This morning, after my commune time, I flicked on the flat screen and to my disappointment, there was a silent movie on my favorite movie channel. At least I thought I was disappointed, until I saw what it was.
Know who this is?
The movie was a documentary (travel film?) he’d made called “Roaming the Emerald Isle.”
Ireland (a country my man and and I have always planned to visit, but haven’t. Yet. God willing, we will some day!) and Will Rogers–one of my childhood heroes. What’s not to love about that?
What I enjoyed most was Will himself. Will died in 1935, a couple of days before I was born. (My parents were 4 and 5.)
Did you know Will was Oklahoma’s favorite son? He was also one of my heroes when I was a kid. (I read his biography and later watched the movie about his life, which starred his son.)
Rogers was born to a prominent Cherokee Nation family in Indian Territory (now part of Oklahoma). (From Susan–between today’s Claremore and Oolagah.) He traveled around the world three times, made 71 movies (50 silent films and 21 “talkies“), wrote more than 4,000 nationally-syndicated newspaper columns, and became a world-famous figure. By the mid-1930s, Rogers was adored by the American people. He was the leading political wit of the Progressive Era, and was the top-paid Hollywood movie star at the time.
Will had a great way of turning a phrase. Here’s one of my favorites.
I’ve seen some of his talkies, but watching him in this travel film, I saw something I’d missed before. His hat.
I knew he wore a hat–nearly everyone did until the ’50’s and ’60’s–but the way he sported and handled his fedora caught my eye. The man moved and looked like someone I’ve known. Or should have known. 😉
Or maybe it reminded me of my granddads.
Granddad was a slow talking guy. Tall (in my mind, at least) with a perpetual cigarette in his hand. If he wasn’t smoking, he jingled coins in his pocket or fiddled with his lighter.
I don’t remember him saying a whole lot (Grandma said enough for both of them!) but he raised a passel of great kids and taught them a great work ethic. He built, wired and plumbed at least two houses that I remember. In World War I he was an army cook and such a great guy that my grandma lived in a tent to be near him.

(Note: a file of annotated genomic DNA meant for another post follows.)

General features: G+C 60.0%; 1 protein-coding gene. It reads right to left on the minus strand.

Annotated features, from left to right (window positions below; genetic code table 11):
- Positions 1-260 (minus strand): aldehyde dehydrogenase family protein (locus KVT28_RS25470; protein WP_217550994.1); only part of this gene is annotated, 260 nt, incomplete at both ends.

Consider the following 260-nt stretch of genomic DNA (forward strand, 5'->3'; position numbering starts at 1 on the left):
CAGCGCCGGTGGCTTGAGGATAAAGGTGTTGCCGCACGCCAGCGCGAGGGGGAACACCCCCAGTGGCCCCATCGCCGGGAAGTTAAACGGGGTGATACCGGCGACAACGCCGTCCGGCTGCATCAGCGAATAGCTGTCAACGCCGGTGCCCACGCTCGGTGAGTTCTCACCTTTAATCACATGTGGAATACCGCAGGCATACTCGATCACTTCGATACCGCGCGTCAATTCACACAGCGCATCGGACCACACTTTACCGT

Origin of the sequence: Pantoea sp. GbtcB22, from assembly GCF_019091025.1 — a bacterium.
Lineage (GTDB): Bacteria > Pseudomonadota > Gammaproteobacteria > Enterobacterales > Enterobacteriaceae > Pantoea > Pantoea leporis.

Any guesses what that stain on Granddad’s hat is? If you guessed oil, you were right. (I’m not sure if that’s hair oil or petroleum.) This granddad was in a lot of different businesses from butcher shops to insurance sales to oil to farm/ranching. And he was a dandy. Always looked and smelled good! (Mama said before men’s colognes were available, Granddad would sometimes wear women’s cologne.)
He lived next door most of my growing up years and I remember a lot of things he said. How upset he got when my boyfriend brought another girl home from college. How proud he was of my brother when he went to college. And how he didn’t recognize me in Sister Debbie’s wedding. (That’s a real shocker.)
When my grandparents passed away, the thing I asked for was a hat. I got one of each of theirs except Grandma Reeves. (She had big straw hats she wore in the garden. I don’t know where they ended up, but I hope it wasn’t the trash.)
“Well, I can understand a man perhaps being eccentric enough to want to own a silk hat.”
“A difference of opinion is what makes horse racing and missionaries.”
“A fool and his money are soon elected.”(Susan–Can I get an amen?)
“A holding company is a thing where you hand an accomplice the goods while the policeman searches you.”
“A remark generally hurts in proportion to its truth.”
“A man only learns in two ways, one by reading, and the other by association with smarter people.”
Wow. Wish I’d had a chance to be around Will. For a guy who didn’t graduate from high school, he had a lot of knowledge to share! If more people had his morals and values today, what a beautiful world we’d have!
What kind of heroes did you have as a kid?